The sweet life-affirming Scottish movie, “Dear Frankie” (2004) from director Shona Auerbach comes off with a plot that provides immense chances for forced sentimentality and to wring enough tears. But, our worst expectations from such a cutesy storyline don’t come true, as ‘Dear Frankie’ is a soulful portrait of wounded souls, who try to protect one another. If you can overlook the movie’s leisure pace, you would be enamored by this character study and performances that don’t look manufactured.
Single mom, Lizzie (Emily Mortimer) never stays in one place or town for very long. She lives with hearing impaired-son, Frankie Morrison (Jake McElhone) and her chain-smoking mother Nell (Mary Riggins). Lizzie is moving through Glasgow, changing schools and addresses, to stay away from her abusive husband, who seems to be fiercely searching for her. But, Lizzie has told her smart and intuitive son that his father away at sea, aboard a ship named ‘accra’. Lizzie writes elaborate letters to Frankie as if his father is writing to him.
Frankie’s favorite subject is Geography because of his father’s travels and he collects all the stamps his father sends him in the letter. He also writes back, innocently sharing his life’s secrets and joys. Lizzie is keen to put a stop to this fantasy, but she feels that she can hear her son’s voice in those beautifully written letters. One day, Frankie’s bratty classmate shows him the newspaper clipping that the ship 'accra’ is due to arrive on their harbor town soon. The boy makes a bet to Frankie that his father wouldn’t visit him.
Rather than revealing the truth, Lizzie stretches the lie and through the help of her fish shop owner Marie (Sharon Small), she finds a guy to act as Frankie’s father. It is intended as one-day experiment and Lizzie is ready to pay a fee. And, there enters the laconic and handsome guy (Gerard Butler), who not only dutifully responds to his duties as father-for-hire but also remains affectionate towards Lizzie. The fragile family is also chased by Frankie’s real dad, who seems to be dying.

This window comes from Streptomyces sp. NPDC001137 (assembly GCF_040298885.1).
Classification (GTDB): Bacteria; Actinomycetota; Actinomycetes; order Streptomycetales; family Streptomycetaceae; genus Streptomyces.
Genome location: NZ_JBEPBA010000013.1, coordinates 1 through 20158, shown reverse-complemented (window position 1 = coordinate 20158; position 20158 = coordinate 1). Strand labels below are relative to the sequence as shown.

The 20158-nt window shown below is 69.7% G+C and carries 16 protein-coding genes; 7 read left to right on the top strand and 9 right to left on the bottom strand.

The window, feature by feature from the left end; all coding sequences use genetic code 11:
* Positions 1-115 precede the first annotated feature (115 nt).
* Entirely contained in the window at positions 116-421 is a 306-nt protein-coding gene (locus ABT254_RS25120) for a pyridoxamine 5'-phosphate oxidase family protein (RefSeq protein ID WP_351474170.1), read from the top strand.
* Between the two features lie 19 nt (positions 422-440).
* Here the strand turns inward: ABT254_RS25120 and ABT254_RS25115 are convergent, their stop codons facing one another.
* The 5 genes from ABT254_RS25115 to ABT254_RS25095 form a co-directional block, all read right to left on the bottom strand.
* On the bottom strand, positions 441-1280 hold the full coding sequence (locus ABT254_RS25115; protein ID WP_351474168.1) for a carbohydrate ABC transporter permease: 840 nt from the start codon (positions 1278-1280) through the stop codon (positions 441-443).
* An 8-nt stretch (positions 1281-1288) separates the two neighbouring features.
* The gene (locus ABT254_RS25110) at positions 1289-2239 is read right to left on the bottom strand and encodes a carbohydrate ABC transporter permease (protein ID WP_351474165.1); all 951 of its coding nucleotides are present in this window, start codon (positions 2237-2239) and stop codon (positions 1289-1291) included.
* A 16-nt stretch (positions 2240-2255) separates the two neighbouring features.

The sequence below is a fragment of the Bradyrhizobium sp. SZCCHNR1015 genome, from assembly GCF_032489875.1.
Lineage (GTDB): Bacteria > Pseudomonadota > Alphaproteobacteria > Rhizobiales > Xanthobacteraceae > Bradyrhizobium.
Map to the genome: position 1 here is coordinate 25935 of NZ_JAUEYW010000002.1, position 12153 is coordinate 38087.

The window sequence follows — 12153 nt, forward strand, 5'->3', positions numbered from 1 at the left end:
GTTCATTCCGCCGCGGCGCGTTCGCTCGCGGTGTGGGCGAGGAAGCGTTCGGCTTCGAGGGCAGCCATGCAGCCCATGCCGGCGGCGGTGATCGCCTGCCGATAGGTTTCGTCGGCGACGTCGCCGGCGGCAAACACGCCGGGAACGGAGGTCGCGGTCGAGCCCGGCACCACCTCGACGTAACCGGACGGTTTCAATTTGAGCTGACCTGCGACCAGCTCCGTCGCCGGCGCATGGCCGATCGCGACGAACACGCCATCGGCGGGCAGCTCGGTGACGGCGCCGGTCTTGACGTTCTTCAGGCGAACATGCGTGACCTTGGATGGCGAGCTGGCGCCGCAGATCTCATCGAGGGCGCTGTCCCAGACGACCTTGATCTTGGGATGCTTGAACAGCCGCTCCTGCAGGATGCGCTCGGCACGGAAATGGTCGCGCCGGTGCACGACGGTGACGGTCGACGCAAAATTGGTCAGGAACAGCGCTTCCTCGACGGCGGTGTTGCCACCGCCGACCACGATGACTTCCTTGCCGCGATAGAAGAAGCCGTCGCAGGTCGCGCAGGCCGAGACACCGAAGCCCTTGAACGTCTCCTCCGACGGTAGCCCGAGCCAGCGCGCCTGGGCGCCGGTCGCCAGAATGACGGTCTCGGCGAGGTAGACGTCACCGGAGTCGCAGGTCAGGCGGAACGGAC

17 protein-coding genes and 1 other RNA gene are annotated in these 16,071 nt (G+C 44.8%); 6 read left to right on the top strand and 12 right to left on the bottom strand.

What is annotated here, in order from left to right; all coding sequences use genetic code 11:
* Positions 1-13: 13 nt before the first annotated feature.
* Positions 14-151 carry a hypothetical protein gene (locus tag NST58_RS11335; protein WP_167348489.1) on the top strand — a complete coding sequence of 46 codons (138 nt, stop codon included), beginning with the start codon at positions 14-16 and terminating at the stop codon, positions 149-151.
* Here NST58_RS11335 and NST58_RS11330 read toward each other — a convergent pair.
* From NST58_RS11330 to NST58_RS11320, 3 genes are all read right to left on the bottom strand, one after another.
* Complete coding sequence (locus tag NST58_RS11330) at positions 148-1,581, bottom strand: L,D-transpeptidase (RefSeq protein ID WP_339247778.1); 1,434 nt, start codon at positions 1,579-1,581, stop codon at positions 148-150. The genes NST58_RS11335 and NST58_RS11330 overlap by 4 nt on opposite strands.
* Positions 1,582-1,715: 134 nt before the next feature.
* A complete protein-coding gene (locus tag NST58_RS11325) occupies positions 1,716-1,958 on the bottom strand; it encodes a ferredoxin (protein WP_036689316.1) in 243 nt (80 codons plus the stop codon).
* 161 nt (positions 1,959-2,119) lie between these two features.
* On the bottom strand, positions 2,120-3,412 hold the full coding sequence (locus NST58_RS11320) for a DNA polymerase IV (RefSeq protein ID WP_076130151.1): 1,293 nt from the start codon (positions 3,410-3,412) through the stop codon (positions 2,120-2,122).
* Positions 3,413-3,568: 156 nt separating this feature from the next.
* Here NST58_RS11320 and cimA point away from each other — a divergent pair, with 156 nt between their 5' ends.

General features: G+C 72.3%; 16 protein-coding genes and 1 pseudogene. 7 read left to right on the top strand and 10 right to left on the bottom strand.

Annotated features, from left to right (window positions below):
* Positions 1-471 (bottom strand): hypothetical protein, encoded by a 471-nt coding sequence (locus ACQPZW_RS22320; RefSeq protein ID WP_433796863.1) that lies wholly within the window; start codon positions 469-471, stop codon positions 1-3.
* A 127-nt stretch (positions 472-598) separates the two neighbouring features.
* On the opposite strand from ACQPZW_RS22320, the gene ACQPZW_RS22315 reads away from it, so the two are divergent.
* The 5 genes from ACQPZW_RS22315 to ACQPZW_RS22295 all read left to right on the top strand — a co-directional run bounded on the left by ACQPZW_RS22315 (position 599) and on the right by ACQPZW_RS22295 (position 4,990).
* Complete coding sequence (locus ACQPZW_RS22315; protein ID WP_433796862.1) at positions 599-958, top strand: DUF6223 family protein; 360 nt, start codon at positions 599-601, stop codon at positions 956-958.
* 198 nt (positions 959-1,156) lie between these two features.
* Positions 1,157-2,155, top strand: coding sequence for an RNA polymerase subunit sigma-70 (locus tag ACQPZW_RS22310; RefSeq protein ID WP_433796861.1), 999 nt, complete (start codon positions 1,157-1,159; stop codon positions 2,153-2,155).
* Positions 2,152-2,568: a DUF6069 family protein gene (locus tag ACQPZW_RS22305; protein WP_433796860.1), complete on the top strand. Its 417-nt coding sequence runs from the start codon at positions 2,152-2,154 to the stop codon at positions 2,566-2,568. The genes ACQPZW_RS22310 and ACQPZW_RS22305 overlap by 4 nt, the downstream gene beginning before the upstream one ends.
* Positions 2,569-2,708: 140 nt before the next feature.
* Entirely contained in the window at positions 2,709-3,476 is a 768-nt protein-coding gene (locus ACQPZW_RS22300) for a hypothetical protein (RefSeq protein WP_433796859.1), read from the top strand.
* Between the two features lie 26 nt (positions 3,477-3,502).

Screenwriter Andrea Gibb and director Auerbach never allows the touching and predictable story to descend into schmaltz. The film’s setting is similar to the many British kitchen-sink dramas, but it is emotionally more tender and imbues subtlety and is powered by well-constructed relationships. When we see a mesmerizing stranger like Gerard Butler play the father-for-hire character, we could easily guess that Lizzie would be pulled in, despite fears and self-righteousness. But, the affection between these two characters doesn’t happen all of a sudden. In one of the movie’s pleasantly inviting moments, Lizzie and the stranger stands on the verge on kissing, but the director doesn’t rush anything here. And, after that moment, the story takes a natural course rather than incorporating the stranger into the family, making a false-note ending.
Apart from the leisurely paced direction, the movie works well because of uniformly superb performances. Jack McElhone is perfect as Frankie. He acts like a child who isn’t artificial. Unable to speak, he makes full use of facial expressions to communicate Frankie's range of feelings from loneliness to joy. Watch out for his wide-eyed, ever-smiling expression when he meets his father (the one hired by his mother). McElhone’s character is also etched very well, as we are never sure how much he intuitively knows about his mother's activities.
Emily Mortimer gives a moving performance as a single mother, who neglects her own fulfillment and desires to shield her son from any troubles. The whole movie is about the lengths one loving mother will go to protect her son from a hard truth. So, the movie’s emotional vibrancy is directly attached to these two characters. Any lesser truths would have easily turned into a melodramatic fest. That said, “Dear Frankie” isn’t entirely free from melodrama or manipulation, but we can forgive those faults because it never loses sight of its characters or provides us a neatly-packaged resolution. Gerard Butler makes less use of his dashing looks and remains as a compassionate and responsive human being, whose character is well grounded in realism. The captivating locations in and around Glasgow also creates the fitful mood for the story.
“Dear Frankie” (105 minutes) explores the challenges of single parenthood and also takes in broader themes such as resilience, loneliness and trust. It is occasionally soppy, but it remains endearing from beginning to end.